Happy New Year

Shalom & Namaste

Diana Bonyhadi

Meditating in Difficult Times

The most common reason people say they don’t meditate is that they can’t find the time.

Imagine you actually have found the time and you’re feeling pretty good about your meditation practice.  You are committed.  Some how you found a way to set aside 10, 20, 40 minutes a day a few times a week to meditate.  You didn’t think you could do it, but you did, and you are enjoying the benefits of your practice.

And then life throws you a curve ball.  You thought your life was busy before, but now it is outrageous.

Welcome to my life.

I am a full-time mom.  I teach yoga part-time.  I am involved in several volunteer projects, and I have a home and yard to maintain.  I practice yoga and meditate daily.  My plate is full, but somehow I get it all done – usually.

Then comes the holiday season.  My daughter is a ballet dancer, so there is a lot of shuffling to and fro for Nutcracker rehearsals.  Add in the holiday decorating, present preparation, cooking projects, and shopping.  Add in a workshop or two, and my plate begins to get very full.  Breath, practice, meditate, I remind myself.

But the world continues to conspire against me.  Two weeks ago, I got an early morning call from my 92-year-old father that he has had a stroke and is in the E.R. As he lives in Berkeley and I live in Seattle, I found myself spending a lot of time on the phone trying to figure out care options for him.  Breathe, practice, meditate, I remind myself.  Turns out he didn’t have a stroke and is released from the hospital after two days.  Still weak and unsteady, but no longer in need of hospital care. Unfortunately, he falls three days later and needs to go back to the E.R.   Clearly I can’t manage the situation from afar, and thus an unplanned trip to the Bay Area is required – immediately. Breath, practice, meditate, I remind myself.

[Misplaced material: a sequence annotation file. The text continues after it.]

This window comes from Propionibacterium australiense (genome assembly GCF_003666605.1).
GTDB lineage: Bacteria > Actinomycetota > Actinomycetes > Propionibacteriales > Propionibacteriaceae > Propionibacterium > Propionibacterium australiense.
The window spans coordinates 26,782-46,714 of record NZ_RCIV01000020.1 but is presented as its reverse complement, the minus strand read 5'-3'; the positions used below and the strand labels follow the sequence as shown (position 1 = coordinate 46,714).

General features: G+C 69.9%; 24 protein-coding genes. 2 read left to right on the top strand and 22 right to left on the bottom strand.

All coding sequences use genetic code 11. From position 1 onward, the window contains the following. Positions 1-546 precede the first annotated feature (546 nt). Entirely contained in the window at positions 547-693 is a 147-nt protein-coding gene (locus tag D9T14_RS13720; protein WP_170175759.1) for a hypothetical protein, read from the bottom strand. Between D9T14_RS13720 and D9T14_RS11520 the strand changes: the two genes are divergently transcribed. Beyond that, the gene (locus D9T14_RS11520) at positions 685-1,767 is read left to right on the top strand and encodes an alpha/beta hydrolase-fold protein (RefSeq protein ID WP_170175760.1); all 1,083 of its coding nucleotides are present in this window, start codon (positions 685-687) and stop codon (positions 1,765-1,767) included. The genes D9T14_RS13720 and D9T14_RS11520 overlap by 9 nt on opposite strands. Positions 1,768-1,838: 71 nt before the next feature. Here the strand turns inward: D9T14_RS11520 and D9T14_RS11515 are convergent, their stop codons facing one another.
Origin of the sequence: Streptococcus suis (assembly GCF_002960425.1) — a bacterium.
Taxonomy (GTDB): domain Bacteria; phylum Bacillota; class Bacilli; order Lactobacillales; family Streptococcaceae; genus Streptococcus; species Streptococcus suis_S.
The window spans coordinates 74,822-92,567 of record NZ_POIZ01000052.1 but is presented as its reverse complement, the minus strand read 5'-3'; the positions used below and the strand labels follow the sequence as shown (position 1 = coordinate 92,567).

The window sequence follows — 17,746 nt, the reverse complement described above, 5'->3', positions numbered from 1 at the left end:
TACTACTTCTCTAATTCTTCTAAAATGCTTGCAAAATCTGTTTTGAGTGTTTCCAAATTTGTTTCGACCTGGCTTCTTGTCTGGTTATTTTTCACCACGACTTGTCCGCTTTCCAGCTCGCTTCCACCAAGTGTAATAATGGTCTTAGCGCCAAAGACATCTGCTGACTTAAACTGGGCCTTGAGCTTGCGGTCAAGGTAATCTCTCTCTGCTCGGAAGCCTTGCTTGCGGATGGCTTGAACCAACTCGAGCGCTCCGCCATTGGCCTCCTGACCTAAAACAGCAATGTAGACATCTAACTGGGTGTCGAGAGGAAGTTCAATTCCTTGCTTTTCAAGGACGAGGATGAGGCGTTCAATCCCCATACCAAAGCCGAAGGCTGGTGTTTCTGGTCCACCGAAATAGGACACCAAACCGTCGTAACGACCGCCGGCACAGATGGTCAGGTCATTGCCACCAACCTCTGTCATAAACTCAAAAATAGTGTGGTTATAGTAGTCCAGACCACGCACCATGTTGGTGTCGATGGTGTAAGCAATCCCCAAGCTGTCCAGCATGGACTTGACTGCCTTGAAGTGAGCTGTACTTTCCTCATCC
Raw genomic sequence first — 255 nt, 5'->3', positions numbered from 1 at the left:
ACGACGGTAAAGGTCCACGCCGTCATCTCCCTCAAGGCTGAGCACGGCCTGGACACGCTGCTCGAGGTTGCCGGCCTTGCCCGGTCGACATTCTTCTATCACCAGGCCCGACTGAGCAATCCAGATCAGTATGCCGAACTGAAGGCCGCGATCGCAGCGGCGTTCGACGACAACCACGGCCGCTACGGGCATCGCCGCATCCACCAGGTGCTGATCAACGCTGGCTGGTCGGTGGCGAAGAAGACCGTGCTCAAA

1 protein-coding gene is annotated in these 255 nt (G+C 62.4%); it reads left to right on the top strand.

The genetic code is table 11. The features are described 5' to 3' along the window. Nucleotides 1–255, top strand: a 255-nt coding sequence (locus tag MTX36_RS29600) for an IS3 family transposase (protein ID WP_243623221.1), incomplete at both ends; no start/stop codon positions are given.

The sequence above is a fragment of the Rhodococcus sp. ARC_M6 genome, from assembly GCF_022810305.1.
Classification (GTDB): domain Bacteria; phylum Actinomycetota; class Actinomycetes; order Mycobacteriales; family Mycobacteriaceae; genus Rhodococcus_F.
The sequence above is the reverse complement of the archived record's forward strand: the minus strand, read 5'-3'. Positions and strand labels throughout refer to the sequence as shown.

I called Alaska Airlines and bought a last-minute ticket.  I scurry around and find folks to cover my classes.  I dash out to the store and stock up on frozen meals and fresh fruit for my kids to eat while I am gone.  I write out to-do lists for them.  I send notes to neighbors asking them to watch out for my kids.  Pack a bag and off I go.  I spend 4 days in Berkeley taking care of my father; dressing his wounds, helping him find new patterns for life, talking to doctors, nurses, physical and occupational therapists, buying medical supplies, setting up care, oh, and did I mention trying to be a good mom to my kids back at home….

Now I am back, playing catch up.  But through it all, my meditation and yoga has saved me.  Yes, it was modified.  I practiced 10 minutes here, 20 minutes there, wherever I could fit it in.  And it did make such a difference.  Meditation on the plane made the flight go more quickly.  I couldn’t get up and meditate and do yoga in the morning before I needing to care for my father, but I could fit it in when he rested, before I spoke with the doctors, after I made meals or just before bed.  Whenever and wherever, and always it helped me to be clearer, calmer, more energetic, compassionate and patient.

The last one on that list is the most important.  I am not a saint.  I get tired and overwhelmed and frustrated.  All of us do.  We are all just trying to do the best we can with what we are given.